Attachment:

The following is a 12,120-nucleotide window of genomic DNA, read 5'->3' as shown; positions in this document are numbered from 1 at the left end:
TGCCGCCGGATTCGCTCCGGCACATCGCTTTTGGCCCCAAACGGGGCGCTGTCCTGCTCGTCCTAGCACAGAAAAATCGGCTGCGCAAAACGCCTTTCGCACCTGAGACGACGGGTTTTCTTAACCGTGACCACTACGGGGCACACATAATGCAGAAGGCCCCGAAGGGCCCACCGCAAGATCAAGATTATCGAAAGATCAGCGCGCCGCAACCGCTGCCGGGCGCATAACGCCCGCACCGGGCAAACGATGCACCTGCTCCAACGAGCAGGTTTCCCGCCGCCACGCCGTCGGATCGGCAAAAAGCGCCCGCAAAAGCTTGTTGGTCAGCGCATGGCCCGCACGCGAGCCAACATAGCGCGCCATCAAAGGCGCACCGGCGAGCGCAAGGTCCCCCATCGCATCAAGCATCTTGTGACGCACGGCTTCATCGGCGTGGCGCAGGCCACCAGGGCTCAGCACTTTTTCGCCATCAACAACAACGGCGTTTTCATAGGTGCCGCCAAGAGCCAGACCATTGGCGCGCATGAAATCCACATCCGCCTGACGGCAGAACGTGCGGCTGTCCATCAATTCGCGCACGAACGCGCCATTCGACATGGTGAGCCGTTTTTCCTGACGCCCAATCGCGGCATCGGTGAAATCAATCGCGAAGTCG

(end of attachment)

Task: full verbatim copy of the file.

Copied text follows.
The following is a 12,120-nucleotide window of genomic DNA, read 5'->3' as shown; positions in this document are numbered from 1 at the left end:
TGCCGCCGGATTCGCTCCGGCACATCGCTTTTGGCCCCAAACGGGGCGCTGTCCTGCTCGTCCTAGCACAGAAAAATCGGCTGCGCAAAACGCCTTTCGCACCTGAGACGACGGGTTTTCTTAACCGTGACCACTACGGGGCACACATAATGCAGAAGGCCCCGAAGGGCCCACCGCAAGATCAAGATTATCGAAAGATCAGCGCGCCGCAACCGCTGCCGGGCGCATAACGCCCGCACCGGGCAAACGATGCACCTGCTCCAACGAGCAGGTTTCCCGCCGCCACGCCGTCGGATCGGCAAAAAGCGCCCGCAAAAGCTTGTTGGTCAGCGCATGGCCCGCACGCGAGCCAACATAGCGCGCCATCAAAGGCGCACCGGCGAGCGCAAGGTCCCCCATCGCATCAAGCATCTTGTGACGCACGGCTTCATCGGCGTGGCGCAGGCCACCAGGGCTCAGCACTTTTTCGCCATCAACAACAACGGCGTTTTCATAGGTGCCGCCAAGAGCCAGACCATTGGCGCGCATGAAATCCACATCCGCCTGACGGCAGAACGTGCGGCTGTCCATCAATTCGCGCACGAACGCGCCATTCGACATGGTGAGCCGTTTTTCCTGACGCCCAATCGCGGCATCGGTGAAATCAATCGCGAAGTCG